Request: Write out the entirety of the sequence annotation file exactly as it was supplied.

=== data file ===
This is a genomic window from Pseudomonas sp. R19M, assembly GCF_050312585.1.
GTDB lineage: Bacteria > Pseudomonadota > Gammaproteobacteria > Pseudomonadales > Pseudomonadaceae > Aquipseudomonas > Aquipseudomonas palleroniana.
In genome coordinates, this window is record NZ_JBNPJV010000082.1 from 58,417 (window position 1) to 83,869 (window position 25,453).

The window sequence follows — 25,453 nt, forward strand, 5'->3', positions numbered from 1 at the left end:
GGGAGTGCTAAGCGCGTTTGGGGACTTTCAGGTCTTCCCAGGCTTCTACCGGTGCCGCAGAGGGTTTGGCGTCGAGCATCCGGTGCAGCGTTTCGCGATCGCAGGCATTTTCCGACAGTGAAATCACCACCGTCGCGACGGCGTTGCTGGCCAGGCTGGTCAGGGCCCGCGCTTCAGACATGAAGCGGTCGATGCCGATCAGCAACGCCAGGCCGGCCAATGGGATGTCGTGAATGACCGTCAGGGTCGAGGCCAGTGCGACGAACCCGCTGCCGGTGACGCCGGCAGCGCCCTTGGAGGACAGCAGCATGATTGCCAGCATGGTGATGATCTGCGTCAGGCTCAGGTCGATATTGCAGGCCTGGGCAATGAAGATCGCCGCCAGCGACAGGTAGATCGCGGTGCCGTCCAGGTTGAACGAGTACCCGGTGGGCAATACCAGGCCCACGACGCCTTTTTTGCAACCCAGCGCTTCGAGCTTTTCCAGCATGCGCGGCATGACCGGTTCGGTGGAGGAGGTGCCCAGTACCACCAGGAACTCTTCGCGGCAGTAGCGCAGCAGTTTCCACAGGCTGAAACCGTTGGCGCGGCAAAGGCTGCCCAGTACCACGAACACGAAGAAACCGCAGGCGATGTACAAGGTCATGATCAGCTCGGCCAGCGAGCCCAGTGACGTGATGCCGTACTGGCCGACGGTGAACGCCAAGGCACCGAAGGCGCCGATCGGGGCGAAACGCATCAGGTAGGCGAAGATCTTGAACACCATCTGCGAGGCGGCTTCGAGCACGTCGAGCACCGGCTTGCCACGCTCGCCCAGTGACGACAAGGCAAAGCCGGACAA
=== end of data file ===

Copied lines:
This is a genomic window from Pseudomonas sp. R19M, assembly GCF_050312585.1.
GTDB lineage: Bacteria > Pseudomonadota > Gammaproteobacteria > Pseudomonadales > Pseudomonadaceae > Aquipseudomonas > Aquipseudomonas palleroniana.
In genome coordinates, this window is record NZ_JBNPJV010000082.1 from 58,417 (window position 1) to 83,869 (window position 25,453).

The window sequence follows — 25,453 nt, forward strand, 5'->3', positions numbered from 1 at the left end:
GGGAGTGCTAAGCGCGTTTGGGGACTTTCAGGTCTTCCCAGGCTTCTACCGGTGCCGCAGAGGGTTTGGCGTCGAGCATCCGGTGCAGCGTTTCGCGATCGCAGGCATTTTCCGACAGTGAAATCACCACCGTCGCGACGGCGTTGCTGGCCAGGCTGGTCAGGGCCCGCGCTTCAGACATGAAGCGGTCGATGCCGATCAGCAACGCCAGGCCGGCCAATGGGATGTCGTGAATGACCGTCAGGGTCGAGGCCAGTGCGACGAACCCGCTGCCGGTGACGCCGGCAGCGCCCTTGGAGGACAGCAGCATGATTGCCAGCATGGTGATGATCTGCGTCAGGCTCAGGTCGATATTGCAGGCCTGGGCAATGAAGATCGCCGCCAGCGACAGGTAGATCGCGGTGCCGTCCAGGTTGAACGAGTACCCGGTGGGCAATACCAGGCCCACGACGCCTTTTTTGCAACCCAGCGCTTCGAGCTTTTCCAGCATGCGCGGCATGACCGGTTCGGTGGAGGAGGTGCCCAGTACCACCAGGAACTCTTCGCGGCAGTAGCGCAGCAGTTTCCACAGGCTGAAACCGTTGGCGCGGCAAAGGCTGCCCAGTACCACGAACACGAAGAAACCGCAGGCGATGTACAAGGTCATGATCAGCTCGGCCAGCGAGCCCAGTGACGTGATGCCGTACTGGCCGACGGTGAACGCCAAGGCACCGAAGGCGCCGATCGGGGCGAAACGCATCAGGTAGGCGAAGATCTTGAACACCATCTGCGAGGCGGCTTCGAGCACGTCGAGCACCGGCTTGCCACGCTCGCCCAGTGACGACAAGGCAAAGCCGGACAA